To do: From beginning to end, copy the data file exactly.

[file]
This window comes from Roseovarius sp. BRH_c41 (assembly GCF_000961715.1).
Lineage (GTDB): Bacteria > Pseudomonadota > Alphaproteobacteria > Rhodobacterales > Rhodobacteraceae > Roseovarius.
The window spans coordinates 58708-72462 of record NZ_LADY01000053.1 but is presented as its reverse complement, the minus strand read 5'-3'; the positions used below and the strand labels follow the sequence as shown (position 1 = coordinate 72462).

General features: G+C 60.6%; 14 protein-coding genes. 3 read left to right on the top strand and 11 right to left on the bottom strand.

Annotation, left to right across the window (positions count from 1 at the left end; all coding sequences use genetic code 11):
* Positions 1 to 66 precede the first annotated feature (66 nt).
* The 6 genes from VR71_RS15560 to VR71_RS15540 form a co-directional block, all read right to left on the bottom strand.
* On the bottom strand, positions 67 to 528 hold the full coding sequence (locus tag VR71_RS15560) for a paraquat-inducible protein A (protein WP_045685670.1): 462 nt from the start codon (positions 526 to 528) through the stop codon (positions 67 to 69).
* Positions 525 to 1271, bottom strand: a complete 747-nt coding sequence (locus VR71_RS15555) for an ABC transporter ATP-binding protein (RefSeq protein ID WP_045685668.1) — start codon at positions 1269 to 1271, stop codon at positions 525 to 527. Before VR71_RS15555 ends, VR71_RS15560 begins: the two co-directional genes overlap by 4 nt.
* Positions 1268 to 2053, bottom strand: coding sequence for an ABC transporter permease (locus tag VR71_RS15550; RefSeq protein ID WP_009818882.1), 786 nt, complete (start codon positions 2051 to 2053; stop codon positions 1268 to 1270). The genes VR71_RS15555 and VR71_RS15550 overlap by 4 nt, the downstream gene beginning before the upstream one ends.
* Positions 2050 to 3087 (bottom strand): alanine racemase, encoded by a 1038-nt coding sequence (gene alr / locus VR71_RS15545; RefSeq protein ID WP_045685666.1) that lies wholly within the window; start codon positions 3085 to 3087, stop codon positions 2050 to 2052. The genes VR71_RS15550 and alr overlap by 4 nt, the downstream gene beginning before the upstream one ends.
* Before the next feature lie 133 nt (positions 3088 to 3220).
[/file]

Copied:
This window comes from Roseovarius sp. BRH_c41 (assembly GCF_000961715.1).
Lineage (GTDB): Bacteria > Pseudomonadota > Alphaproteobacteria > Rhodobacterales > Rhodobacteraceae > Roseovarius.
The window spans coordinates 58708-72462 of record NZ_LADY01000053.1 but is presented as its reverse complement, the minus strand read 5'-3'; the positions used below and the strand labels follow the sequence as shown (position 1 = coordinate 72462).

General features: G+C 60.6%; 14 protein-coding genes. 3 read left to right on the top strand and 11 right to left on the bottom strand.

Annotation, left to right across the window (positions count from 1 at the left end; all coding sequences use genetic code 11):
* Positions 1 to 66 precede the first annotated feature (66 nt).
* The 6 genes from VR71_RS15560 to VR71_RS15540 form a co-directional block, all read right to left on the bottom strand.
* On the bottom strand, positions 67 to 528 hold the full coding sequence (locus tag VR71_RS15560) for a paraquat-inducible protein A (protein WP_045685670.1): 462 nt from the start codon (positions 526 to 528) through the stop codon (positions 67 to 69).
* Positions 525 to 1271, bottom strand: a complete 747-nt coding sequence (locus VR71_RS15555) for an ABC transporter ATP-binding protein (RefSeq protein ID WP_045685668.1) — start codon at positions 1269 to 1271, stop codon at positions 525 to 527. Before VR71_RS15555 ends, VR71_RS15560 begins: the two co-directional genes overlap by 4 nt.
* Positions 1268 to 2053, bottom strand: coding sequence for an ABC transporter permease (locus tag VR71_RS15550; RefSeq protein ID WP_009818882.1), 786 nt, complete (start codon positions 2051 to 2053; stop codon positions 1268 to 1270). The genes VR71_RS15555 and VR71_RS15550 overlap by 4 nt, the downstream gene beginning before the upstream one ends.
* Positions 2050 to 3087 (bottom strand): alanine racemase, encoded by a 1038-nt coding sequence (gene alr / locus VR71_RS15545; RefSeq protein ID WP_045685666.1) that lies wholly within the window; start codon positions 3085 to 3087, stop codon positions 2050 to 2052. The genes VR71_RS15550 and alr overlap by 4 nt, the downstream gene beginning before the upstream one ends.
* Before the next feature lie 133 nt (positions 3088 to 3220).